AnswerID: 545407

Follow Up By: pop2jocem - Thursday, Feb 05, 2015 at 15:40

Thursday, Feb 05, 2015 at 15:40
Just as an addendum, the reason why we now have particulate filters added to the exhaust systems of diesels is that by using EGR the combustion efficiency is reduced. This allows greater particle (soot, carbon) production. This harmful emission must therefor be filtered out.
More and more engine manufacturers now specify fully synthetic lube oils. I suspect this is because of the increase in particles being washed down the cylinder bores and the extra dispersant ability required by the oil.

FollowupID: 832974

Follow Up By: zimbo FOX - Thursday, Feb 05, 2015 at 21:49

Thursday, Feb 05, 2015 at 21:49
I don't disagree with the legality of blocking it, or do I pretend to know a great deal about the whole system, all I know is that it can't be good for the efficiency of the engine and the engine in general. If I found that black substance in the intake of my Skyline the engine would have already blown.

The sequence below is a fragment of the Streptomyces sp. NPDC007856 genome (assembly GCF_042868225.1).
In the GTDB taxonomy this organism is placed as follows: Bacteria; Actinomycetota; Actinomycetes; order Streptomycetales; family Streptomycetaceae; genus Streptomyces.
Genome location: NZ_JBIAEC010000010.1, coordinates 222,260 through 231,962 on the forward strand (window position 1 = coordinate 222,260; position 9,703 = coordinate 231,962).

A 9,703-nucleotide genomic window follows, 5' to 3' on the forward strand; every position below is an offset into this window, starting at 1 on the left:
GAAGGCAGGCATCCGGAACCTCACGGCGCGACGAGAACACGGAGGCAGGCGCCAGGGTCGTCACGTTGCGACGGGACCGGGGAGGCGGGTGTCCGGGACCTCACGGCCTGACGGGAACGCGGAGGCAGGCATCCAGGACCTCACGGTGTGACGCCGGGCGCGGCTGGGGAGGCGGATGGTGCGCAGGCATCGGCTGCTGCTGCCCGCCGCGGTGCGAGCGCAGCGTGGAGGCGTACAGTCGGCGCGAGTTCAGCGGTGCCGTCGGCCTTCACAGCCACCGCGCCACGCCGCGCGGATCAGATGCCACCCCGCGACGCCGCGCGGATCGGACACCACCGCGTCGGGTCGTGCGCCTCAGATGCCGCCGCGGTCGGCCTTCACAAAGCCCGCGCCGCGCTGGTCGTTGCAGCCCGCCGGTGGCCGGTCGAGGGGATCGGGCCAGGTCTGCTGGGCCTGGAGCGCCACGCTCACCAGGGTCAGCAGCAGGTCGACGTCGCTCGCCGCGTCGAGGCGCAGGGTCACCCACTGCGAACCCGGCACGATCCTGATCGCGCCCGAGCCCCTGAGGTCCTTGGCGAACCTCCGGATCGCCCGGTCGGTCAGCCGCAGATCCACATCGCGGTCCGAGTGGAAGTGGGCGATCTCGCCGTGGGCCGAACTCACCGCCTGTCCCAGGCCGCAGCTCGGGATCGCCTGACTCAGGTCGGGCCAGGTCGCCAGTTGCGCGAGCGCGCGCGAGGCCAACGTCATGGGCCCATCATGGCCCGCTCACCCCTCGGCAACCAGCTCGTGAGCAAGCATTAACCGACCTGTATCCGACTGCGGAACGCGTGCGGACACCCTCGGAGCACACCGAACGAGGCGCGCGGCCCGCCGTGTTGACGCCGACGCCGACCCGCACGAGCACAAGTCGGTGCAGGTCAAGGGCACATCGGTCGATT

It surprises me how different everyone's view on the whole egr system, it worries me a bit that there is so much contradicting evidence to both sides.
Will have to pick my mechanics brain tomorrow.
FollowupID: 832993

Follow Up By: pop2jocem - Friday, Feb 06, 2015 at 02:43

Friday, Feb 06, 2015 at 02:43

Legal or not, many do the mod of fitting a blanking plate. With the vehicles that then do record a fault code some fit a plate with a small enough orifice to prevent the majority of the exhaust gas passing into the intake system but large enough to keep the system happy and not record anything.
Does EGR contribute to a reduction in efficiency? In my opinion it must.
My take is that, legality aside, fitting a blanking off plate either a complete blank or the control orifice variety will increase the operating efficiency and should keep the lube oil in better condition for longer.